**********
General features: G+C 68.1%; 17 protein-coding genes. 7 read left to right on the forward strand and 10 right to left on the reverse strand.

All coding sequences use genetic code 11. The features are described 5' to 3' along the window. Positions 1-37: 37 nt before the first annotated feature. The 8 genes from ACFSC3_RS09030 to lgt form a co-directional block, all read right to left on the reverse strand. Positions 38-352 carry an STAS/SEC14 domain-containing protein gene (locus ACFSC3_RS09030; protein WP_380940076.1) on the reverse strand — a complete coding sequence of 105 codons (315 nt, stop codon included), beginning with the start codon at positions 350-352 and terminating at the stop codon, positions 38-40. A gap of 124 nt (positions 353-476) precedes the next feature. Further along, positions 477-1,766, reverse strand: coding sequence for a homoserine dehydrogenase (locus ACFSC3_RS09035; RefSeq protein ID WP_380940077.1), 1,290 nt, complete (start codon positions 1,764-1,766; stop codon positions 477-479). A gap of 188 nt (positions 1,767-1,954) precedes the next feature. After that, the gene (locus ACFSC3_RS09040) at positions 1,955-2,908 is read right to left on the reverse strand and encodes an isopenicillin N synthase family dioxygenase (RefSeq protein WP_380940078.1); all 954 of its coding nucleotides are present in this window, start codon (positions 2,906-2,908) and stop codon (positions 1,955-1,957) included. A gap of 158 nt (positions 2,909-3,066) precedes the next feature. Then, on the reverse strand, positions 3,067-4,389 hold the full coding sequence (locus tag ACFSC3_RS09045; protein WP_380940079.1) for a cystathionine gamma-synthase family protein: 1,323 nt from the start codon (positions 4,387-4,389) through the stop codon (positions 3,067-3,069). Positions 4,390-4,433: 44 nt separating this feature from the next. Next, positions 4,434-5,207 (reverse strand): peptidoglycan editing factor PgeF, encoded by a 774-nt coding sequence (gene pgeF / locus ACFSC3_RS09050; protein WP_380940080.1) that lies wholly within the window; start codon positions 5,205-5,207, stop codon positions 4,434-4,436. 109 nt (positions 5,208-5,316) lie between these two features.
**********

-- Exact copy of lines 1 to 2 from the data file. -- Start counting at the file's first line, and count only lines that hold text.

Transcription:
General features: G+C 68.1%; 17 protein-coding genes. 7 read left to right on the forward strand and 10 right to left on the reverse strand.

All coding sequences use genetic code 11. The features are described 5' to 3' along the window. Positions 1-37: 37 nt before the first annotated feature. The 8 genes from ACFSC3_RS09030 to lgt form a co-directional block, all read right to left on the reverse strand. Positions 38-352 carry an STAS/SEC14 domain-containing protein gene (locus ACFSC3_RS09030; protein WP_380940076.1) on the reverse strand — a complete coding sequence of 105 codons (315 nt, stop codon included), beginning with the start codon at positions 350-352 and terminating at the stop codon, positions 38-40. A gap of 124 nt (positions 353-476) precedes the next feature. Further along, positions 477-1,766, reverse strand: coding sequence for a homoserine dehydrogenase (locus ACFSC3_RS09035; RefSeq protein ID WP_380940077.1), 1,290 nt, complete (start codon positions 1,764-1,766; stop codon positions 477-479). A gap of 188 nt (positions 1,767-1,954) precedes the next feature. After that, the gene (locus ACFSC3_RS09040) at positions 1,955-2,908 is read right to left on the reverse strand and encodes an isopenicillin N synthase family dioxygenase (RefSeq protein WP_380940078.1); all 954 of its coding nucleotides are present in this window, start codon (positions 2,906-2,908) and stop codon (positions 1,955-1,957) included. A gap of 158 nt (positions 2,909-3,066) precedes the next feature. Then, on the reverse strand, positions 3,067-4,389 hold the full coding sequence (locus tag ACFSC3_RS09045; protein WP_380940079.1) for a cystathionine gamma-synthase family protein: 1,323 nt from the start codon (positions 4,387-4,389) through the stop codon (positions 3,067-3,069). Positions 4,390-4,433: 44 nt separating this feature from the next. Next, positions 4,434-5,207 (reverse strand): peptidoglycan editing factor PgeF, encoded by a 774-nt coding sequence (gene pgeF / locus ACFSC3_RS09050; protein WP_380940080.1) that lies wholly within the window; start codon positions 5,205-5,207, stop codon positions 4,434-4,436. 109 nt (positions 5,208-5,316) lie between these two features.